The best books, as determined not by me but by the committee as a whole, were none of them books I was embarrassed by or less than enthusiastic to see on the final list -- though one made it onto the short list that made me wish I had the power to reverse time, go back and prevent its publication, let alone our consideration of the book -- and there were books, in the end, I was very proud to have personally championed.

But those are not the kind of books I'm anticipating in the unopened packages upstairs tonight. I may be wrong. Remains to be seen. For tonight though, I'm just going to read another Orwell essay from the Folio Society set I bought recently, and go to bed. My duty will not be assumed tonight. I've seen the flash. This year I may not wait for the boom. I suspect I probably will though. The clouds are gathering darkly, even as I retire.

One Mississippi.

Two Mississippi.

Three Mississippi...

Clerihew in Need of Reprinting


H. E. Bates
Sits and waits
To again be re-covered
And thus rediscovered.

Daily Dose

From Sugar for the Horse, by H. E. Bates


"Everybody's stopped enjoyin' theirselves. Everybody's gittin' too 'umbuggin' soft by half."

From The Fire Eaters

Wednesday, May 20, 2009

This Tortured and Tormented Mask

There are writers who are impervious to biography. Criticism can undo them, temporarily or in small ways; exposing their repetitions, their infractions against taste, fashion or grammar, their philosophic or stylistic failings, but great writers, even or specially when considered by great critics, survive and even grown in reputation by being shaken about a bit, tossed against one wall after another, being shoved into new, even ridiculous categorical containers and then let loose, like a jack-in-the-box, on new readers or, in this way or that, made to startle even their established admirers. Biography is another matter entirely. There are biographers, however well intentioned, even worshipful, who have hung "A Life" 'round a writer's neck that could not help but sink their subject, revealing such abysmal character, violent prejudice and the like as to color any reading of the writer's work thereafter. Writers have done this to themselves, of course, in autobiography; Trollope showed himself something of a clerk in both his habits and his soul and ruined himself postmortem for a generation at least, Hemingway made himself a caricature by late middle age. Letters and journals, however carefully or judiciously edited, can likewise do damage, revealing the author's antisemitism, as with Larkin or Mencken. But biographers, without any of the restrictions or hesitations of the writers themselves, can do worse by finding worse and leaving none of it out. Perhaps the most famous modern American examples would be Marc Shorer's 1961 biography, Sinclair Lewis: An American Life, in which the Nobel Prize winning novelist was exposed as a truly mean and selfishly awful drunk, and something of a hack as well, or poor Robert Frost, who's official biographer transformed him, possibly forever, from something like the 20th Century's Whitman into a miserably ambitious old bastard who only just stopped short of kicking dogs in the street. There are writers, like Byron, like Wilde, made up almost in equal measure by their lives and their work and who therefore absorb biography like so much sunshine, assimilating criticism into their legends. Finally, there are the greatest writers, like Dickens, like Tolstoy, who fall into the category first mentioned, for whom neither criticism nor biography can be said to so much as leave a mark on 'em. Say what you will, you can not quite touch them, for good or ill, however unpleasant they were to their wives, etc., nothing can unmake them.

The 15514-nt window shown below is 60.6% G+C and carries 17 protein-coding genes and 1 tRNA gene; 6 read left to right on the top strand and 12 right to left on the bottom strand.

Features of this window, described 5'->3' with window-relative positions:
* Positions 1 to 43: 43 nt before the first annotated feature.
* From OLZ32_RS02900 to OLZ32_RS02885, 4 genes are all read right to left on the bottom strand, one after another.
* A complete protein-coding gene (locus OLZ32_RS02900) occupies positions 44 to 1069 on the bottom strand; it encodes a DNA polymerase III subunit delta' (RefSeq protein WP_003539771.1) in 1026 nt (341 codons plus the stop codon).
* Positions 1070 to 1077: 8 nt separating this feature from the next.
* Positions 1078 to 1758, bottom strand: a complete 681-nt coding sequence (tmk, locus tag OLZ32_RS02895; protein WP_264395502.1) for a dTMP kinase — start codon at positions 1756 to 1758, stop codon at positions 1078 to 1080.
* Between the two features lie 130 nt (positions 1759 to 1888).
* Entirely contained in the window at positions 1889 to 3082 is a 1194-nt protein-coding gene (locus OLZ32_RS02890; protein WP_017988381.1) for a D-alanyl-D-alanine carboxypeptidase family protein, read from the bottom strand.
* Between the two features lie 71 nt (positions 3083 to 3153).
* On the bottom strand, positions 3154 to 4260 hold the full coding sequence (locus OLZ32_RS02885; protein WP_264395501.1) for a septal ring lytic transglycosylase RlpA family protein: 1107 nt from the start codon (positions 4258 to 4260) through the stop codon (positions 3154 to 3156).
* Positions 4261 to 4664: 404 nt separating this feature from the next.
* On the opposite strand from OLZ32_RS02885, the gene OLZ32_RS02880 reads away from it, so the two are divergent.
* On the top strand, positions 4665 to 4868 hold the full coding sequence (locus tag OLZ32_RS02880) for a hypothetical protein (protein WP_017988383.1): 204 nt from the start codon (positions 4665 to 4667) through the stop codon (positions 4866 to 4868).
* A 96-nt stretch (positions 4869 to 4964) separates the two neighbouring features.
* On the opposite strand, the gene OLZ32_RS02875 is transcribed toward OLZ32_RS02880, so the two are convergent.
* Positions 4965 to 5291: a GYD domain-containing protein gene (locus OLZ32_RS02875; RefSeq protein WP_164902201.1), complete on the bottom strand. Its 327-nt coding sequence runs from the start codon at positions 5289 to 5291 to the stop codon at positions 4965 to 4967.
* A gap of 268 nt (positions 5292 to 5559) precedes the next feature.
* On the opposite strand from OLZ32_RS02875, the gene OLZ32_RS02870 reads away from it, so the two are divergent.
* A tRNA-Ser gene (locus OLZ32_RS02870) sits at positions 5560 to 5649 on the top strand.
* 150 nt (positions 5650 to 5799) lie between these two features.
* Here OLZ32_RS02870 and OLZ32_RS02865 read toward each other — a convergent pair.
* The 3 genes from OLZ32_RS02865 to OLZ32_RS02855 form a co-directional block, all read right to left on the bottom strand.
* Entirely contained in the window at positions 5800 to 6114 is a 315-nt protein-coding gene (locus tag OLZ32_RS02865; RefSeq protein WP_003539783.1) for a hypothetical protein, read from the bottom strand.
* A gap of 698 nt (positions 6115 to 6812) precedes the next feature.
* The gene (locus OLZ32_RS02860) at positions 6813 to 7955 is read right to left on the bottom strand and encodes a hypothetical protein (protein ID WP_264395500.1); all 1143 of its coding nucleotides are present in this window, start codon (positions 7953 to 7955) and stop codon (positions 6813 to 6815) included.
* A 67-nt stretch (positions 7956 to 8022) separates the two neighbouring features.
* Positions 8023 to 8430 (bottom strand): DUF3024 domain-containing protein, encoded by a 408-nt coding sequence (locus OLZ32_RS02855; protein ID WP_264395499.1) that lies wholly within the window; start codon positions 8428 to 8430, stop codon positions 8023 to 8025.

There are writers, like Frederick Rolfe, aka Baron Corvo, for whom a great biography can be salvation, explaining, if with difficulty, and in Corvo's case, a painful discretion, something of why and how their books should be read at all. But there are also writers whose lives are almost entirely in their fiction, for whom the writing of novels and stories was not so much a profession, or even an avocation, but the means of a sometimes excruciating self revelation, writers who knowingly or not seem to have held back nothing, for whom life proved to be so painful as to be hard to accept, even in fiction, and for whom writing would seem to have done nothing to protect them. For such rare writers, biography can seem superfluous, if tantalizingly, distractingly, necessary if just for the purpose of corroboration. Was it as bad as that? Could this person really have been such a disaster and yet produce something so beautiful? Reading such a writer, one wants almost to protect them from biographers, which is to say, one wants rather to rescue them from their lives. Jean Rhys is one of these.

“Some people walked the tightrope so beautifully, not even knowing they were walking it," Rhys wrote in her novel Voyage in the Dark, and one has the sense, reading Jean Rhys, and reading about her, that that sentence, with its suggestion of artless admiration for all the ease Rhys never knew except as a writer, could almost serve as the whole of her aesthetic. It certainly goes a long way in explaining her failure at life as well as her success as a writer. She insists that grace requires an unconsciousness of which she clearly knew herself to be incapable. She can not help but envy it, even as the knowledge that, for her, oblivion proved repeatedly impossible; in love, in degradation, in drink, even in old age, when she struggled to write an autobiography, left unfinished at the time of her death, in which she sought to recreate the lost, and in fact never possessed, paradise of her childhood on the island of Dominica, seeking finally to escape into only those memories where some trace of innocence might still linger. If alcohol did wreck her, it never brought her release from the regrets and personal failures that haunted her, or from the selfishness, self-destructive anger and hyper-sensitivity that more often than not brought her into conflict with what she insisted was a bitter and bewildering Fate.